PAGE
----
Initially, I meant to give more real estate to the Suicide Squad, who play an integral role in the second arc. Alas, Broadway references, and favorite villains got in the way. I settled on Fugazi’s Waiting Room after considering Kanye West’s Monster, and Iggy Pop’s Lust for Life. Although all of the songs are in their own way appropriate to the team, Waiting Room sounds more like the direct concept for the Suicide Squad than the multiple voices on Monster or the sadistic joy in Lust for Life.

But I don’t sit idly by
I’m planning a big surprise
I’m gonna fight for what I want to be
I won’t make the same mistakes
Because I know
I know how much time that wastes

Although the song refers to the singer in a “waiting room”, one can replace the setting with Amanda Waller’s cells, and the thought process each member goes through as they are brought out to use their talents.

And I Am Telling You I’m Not Going by Dreamgirls

The song that spontaneously played in my head when I saw the last page of Midnighter #10. Thank you, and goodnight.

You’re the best man I’ve ever known

Midnighter #11

Sun King by The Beatles

So this is my new theory: Warren Ellis got Apollo’s title “The Sun King” straight from this song. Apollo, and Midnighter are already a musical reference; the band The Midnighters used to play in the Apollo Theatre. The song, Sun King, is literal gibberish composed of words, and phrases from several romance languages. Despite being gibberish, it’s lovely, and sweet, and it emphasizes the words “mi amore” among it’s numerous stringed instruments, and slow drum beat to replicate the sound of a love song. Kind of perfect for the reunion of Apollo, and Midnighter, and it loops nicely back to the Velvet Underground title earlier in the playlist.

Midnighter #11 by Steve Orlando and ACO
Midnighter #11 by Steve Orlando and ACO

The Scourge by Periphery

The end of Midnighter #11 races up toward the final battle stopping short of the spectacle that takes place in the next issue. The stakes are higher than they’ve ever been, and with Bendix unleashing The Unified onto the world, Midnighter has met his Big Boss. I wanted something hardcore here, but also something you might hear in a videogame to amp up the tension, and expand the fight.

Periphery came onto the metal scene with a splash in 2005. They are known as a progressive metal band which is to say a band that is highly influenced by classical composition much like many videogame soundtracks. Listening to Periphery is comparable to listening to an orchestra where a first listening isn’t enough to absorb all of the genius that goes into the tracks. I picked The Scourge for its triumphant lyrics. Vocalist Misha Mansoor’s voice soars over the solos, and busy drumwork of his bandmates much like how Midnighter skillfully leaps around the Mondoran chaos as he fights The Unified.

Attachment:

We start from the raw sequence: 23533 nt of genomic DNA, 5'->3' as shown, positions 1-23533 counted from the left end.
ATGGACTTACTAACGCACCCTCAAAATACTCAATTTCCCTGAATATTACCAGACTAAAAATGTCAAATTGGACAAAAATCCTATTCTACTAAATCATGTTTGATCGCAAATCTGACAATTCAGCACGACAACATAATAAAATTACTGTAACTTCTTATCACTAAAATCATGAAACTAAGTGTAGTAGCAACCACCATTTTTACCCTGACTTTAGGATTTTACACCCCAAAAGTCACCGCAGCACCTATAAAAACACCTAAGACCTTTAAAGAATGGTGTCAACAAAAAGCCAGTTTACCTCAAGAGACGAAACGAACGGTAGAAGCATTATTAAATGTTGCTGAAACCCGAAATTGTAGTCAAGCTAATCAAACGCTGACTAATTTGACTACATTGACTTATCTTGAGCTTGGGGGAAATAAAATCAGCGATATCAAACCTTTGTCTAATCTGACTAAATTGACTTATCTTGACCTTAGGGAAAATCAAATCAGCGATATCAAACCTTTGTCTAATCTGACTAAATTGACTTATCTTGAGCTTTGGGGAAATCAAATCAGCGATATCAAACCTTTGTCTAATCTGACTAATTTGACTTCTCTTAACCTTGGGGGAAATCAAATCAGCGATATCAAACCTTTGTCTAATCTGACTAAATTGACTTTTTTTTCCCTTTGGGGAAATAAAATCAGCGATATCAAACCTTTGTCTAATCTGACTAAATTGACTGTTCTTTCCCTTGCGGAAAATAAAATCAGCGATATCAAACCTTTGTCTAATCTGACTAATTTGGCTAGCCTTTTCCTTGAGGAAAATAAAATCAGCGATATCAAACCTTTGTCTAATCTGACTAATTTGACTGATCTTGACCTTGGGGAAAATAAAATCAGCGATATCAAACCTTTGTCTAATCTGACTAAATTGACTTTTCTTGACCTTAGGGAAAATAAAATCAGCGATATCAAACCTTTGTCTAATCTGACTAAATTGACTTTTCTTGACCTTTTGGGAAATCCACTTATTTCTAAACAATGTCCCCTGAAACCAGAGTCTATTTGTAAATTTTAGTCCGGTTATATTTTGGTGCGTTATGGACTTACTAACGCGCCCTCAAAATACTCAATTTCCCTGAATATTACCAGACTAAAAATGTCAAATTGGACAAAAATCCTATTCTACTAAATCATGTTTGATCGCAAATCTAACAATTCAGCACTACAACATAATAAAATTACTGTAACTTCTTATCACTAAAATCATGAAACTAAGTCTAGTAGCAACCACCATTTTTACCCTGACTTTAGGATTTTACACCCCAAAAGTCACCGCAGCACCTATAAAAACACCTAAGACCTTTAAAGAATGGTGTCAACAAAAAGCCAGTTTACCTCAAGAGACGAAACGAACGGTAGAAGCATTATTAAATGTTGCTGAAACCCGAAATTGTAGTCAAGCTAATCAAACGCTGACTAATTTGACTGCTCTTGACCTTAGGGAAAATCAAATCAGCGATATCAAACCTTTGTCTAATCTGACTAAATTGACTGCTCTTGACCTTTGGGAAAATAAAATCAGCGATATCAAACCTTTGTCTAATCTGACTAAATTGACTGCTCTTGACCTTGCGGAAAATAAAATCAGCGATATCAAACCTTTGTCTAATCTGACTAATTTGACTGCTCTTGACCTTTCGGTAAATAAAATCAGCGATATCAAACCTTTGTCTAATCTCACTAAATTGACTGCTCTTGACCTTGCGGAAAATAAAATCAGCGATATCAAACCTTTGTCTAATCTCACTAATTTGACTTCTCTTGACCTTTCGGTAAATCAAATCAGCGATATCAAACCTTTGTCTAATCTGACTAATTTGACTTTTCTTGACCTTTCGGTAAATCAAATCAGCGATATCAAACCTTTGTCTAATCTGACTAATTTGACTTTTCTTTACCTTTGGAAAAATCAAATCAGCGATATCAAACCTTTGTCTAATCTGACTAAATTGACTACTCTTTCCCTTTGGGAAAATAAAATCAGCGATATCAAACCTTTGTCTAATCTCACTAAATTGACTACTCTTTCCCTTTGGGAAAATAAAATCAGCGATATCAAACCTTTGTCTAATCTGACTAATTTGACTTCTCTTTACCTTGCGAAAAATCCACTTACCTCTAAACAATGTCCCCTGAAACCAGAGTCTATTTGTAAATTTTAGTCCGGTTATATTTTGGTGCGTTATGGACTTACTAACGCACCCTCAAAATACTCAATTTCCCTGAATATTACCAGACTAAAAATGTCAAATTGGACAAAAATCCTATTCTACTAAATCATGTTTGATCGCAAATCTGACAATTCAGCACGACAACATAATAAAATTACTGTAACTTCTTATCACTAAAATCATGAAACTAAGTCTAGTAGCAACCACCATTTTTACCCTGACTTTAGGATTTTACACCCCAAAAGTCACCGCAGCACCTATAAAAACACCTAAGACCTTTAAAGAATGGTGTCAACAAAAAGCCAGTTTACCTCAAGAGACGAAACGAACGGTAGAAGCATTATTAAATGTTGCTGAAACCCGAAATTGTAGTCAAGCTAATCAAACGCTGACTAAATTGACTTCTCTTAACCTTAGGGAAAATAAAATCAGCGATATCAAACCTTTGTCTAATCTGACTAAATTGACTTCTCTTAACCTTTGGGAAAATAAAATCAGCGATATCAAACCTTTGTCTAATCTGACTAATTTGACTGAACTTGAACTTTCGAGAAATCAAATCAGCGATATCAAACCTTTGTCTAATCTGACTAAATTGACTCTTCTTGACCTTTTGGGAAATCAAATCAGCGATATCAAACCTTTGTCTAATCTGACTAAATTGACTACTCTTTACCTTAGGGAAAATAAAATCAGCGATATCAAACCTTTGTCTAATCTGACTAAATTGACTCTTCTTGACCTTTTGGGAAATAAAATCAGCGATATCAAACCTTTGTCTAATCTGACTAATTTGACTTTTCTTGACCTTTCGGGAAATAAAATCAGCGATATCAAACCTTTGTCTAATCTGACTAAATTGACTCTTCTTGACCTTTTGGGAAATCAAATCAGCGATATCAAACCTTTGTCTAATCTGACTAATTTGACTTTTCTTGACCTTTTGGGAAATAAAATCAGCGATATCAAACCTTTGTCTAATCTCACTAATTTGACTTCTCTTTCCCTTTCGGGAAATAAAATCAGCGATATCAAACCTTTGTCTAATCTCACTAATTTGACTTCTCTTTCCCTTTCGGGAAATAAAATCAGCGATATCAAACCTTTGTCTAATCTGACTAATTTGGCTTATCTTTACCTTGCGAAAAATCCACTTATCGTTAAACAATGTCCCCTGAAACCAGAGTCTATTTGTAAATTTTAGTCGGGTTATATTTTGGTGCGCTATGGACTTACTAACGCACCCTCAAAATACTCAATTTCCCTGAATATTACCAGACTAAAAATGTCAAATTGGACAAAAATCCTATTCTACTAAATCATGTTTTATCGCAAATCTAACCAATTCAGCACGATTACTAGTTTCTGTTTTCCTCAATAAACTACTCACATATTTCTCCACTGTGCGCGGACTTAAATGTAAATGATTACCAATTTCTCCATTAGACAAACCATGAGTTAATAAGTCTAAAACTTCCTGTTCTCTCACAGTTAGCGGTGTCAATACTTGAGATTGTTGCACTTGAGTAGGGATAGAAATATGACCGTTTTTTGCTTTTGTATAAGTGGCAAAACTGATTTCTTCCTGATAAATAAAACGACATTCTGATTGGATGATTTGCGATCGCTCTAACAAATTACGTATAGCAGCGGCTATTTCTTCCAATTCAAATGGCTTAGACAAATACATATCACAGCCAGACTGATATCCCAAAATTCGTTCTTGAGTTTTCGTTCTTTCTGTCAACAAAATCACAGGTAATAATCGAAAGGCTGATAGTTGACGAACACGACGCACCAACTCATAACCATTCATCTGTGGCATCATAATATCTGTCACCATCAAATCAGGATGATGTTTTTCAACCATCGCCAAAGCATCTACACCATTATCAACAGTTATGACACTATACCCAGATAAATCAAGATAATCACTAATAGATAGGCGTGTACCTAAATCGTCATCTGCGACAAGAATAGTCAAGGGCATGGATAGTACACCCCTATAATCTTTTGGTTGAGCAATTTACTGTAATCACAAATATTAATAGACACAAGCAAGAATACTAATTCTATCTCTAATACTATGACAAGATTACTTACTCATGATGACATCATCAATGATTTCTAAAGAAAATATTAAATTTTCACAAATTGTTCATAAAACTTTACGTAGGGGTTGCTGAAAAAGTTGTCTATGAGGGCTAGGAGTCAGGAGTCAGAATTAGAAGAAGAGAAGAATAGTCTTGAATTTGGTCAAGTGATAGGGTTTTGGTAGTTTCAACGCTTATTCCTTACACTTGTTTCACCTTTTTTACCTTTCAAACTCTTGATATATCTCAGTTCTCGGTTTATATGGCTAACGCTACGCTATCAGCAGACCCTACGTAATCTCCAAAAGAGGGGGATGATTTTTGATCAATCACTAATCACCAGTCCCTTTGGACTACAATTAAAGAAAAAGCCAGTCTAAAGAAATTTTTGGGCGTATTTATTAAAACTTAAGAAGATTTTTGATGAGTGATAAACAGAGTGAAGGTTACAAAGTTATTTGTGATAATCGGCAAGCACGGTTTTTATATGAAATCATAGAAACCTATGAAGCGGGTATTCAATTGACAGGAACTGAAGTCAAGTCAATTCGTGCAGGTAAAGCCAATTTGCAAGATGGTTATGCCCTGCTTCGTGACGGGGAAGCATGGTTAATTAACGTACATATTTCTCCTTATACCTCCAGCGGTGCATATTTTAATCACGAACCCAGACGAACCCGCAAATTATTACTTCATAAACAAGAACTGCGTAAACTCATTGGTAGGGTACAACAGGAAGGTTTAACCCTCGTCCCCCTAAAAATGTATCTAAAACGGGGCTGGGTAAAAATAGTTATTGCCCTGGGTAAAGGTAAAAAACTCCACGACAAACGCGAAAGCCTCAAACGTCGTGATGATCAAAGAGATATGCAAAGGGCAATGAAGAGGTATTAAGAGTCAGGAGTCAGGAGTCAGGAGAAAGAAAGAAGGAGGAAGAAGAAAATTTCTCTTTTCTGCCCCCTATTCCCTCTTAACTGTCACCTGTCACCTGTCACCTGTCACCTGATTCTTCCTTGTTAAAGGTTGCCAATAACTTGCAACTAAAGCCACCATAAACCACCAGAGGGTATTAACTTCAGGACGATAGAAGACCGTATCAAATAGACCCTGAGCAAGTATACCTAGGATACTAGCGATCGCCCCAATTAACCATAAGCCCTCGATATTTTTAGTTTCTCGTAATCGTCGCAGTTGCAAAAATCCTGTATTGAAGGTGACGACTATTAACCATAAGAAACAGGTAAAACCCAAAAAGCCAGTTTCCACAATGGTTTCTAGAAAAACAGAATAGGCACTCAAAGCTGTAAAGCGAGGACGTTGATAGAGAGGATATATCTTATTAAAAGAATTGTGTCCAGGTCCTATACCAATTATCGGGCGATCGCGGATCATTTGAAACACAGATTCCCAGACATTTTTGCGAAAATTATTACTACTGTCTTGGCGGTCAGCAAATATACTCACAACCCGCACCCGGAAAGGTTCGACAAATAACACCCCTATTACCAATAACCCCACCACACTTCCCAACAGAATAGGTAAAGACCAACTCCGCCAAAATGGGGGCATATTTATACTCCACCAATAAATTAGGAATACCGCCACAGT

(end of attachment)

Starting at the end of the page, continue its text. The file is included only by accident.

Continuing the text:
Glass ceiling above drop rage upon them
Stone cold fist and a memory
Running from the blunt end of a blade
The blood that spills shall start my serenade to you
I will survive

Midnighter #12

We Will Rock You by Queen

Midnighter #12 not only maintains the feeling of unison, and victory from the title’s previous installment, but includes iconic imagery as well. The first page of the issue references a panel from the original The Authority run by Warren Ellis, and Bryan Hitch; the platform where Midnighter first reached a wide audience in the direct market comics industry. Therefore, the playlist for this issue needed a classic. It needed something as tough as Midnighter, and as enduring as his legacy.

We will rock you
We will rock you
We will rock you

My Love by Paul McCartney and the Wings

Of course, along with the lasting feeling of triumph comes the conclusion to Midnighter’s relationship with Apollo. The second half of the issue devotes a significant part of itself to their reunion where Midnighter’s past mistakes are forgiven. There are a million love songs to choose from, and I eventually settled on My Love to connect it back to Sun King from Midnighter #11. While the track harkens back to the slow, sweet melodies, and simple lyrics to The Beatles’ song, McCartney’s lyrics in My Love are far from gibberish. The adoration present in this song rings out loud, and clear to signify a new, and deep commitment like the kind Apollo, and Midnighter have promised to one another.

Midnighter #12 by Steve Orlando and ACO
Midnighter #12 by Steve Orlando and ACO

Now it’s time for you to reread, and listen away!

Ray Sonne

Ray Sonne

A comics reader since the first Raimi-directed Spider-Man movie, Ray now works as a copywriter. When not writing or training in Krav Maga, she likes to expand her queer comics knowledge and talk with fellow nerds on twitter @RaySonne.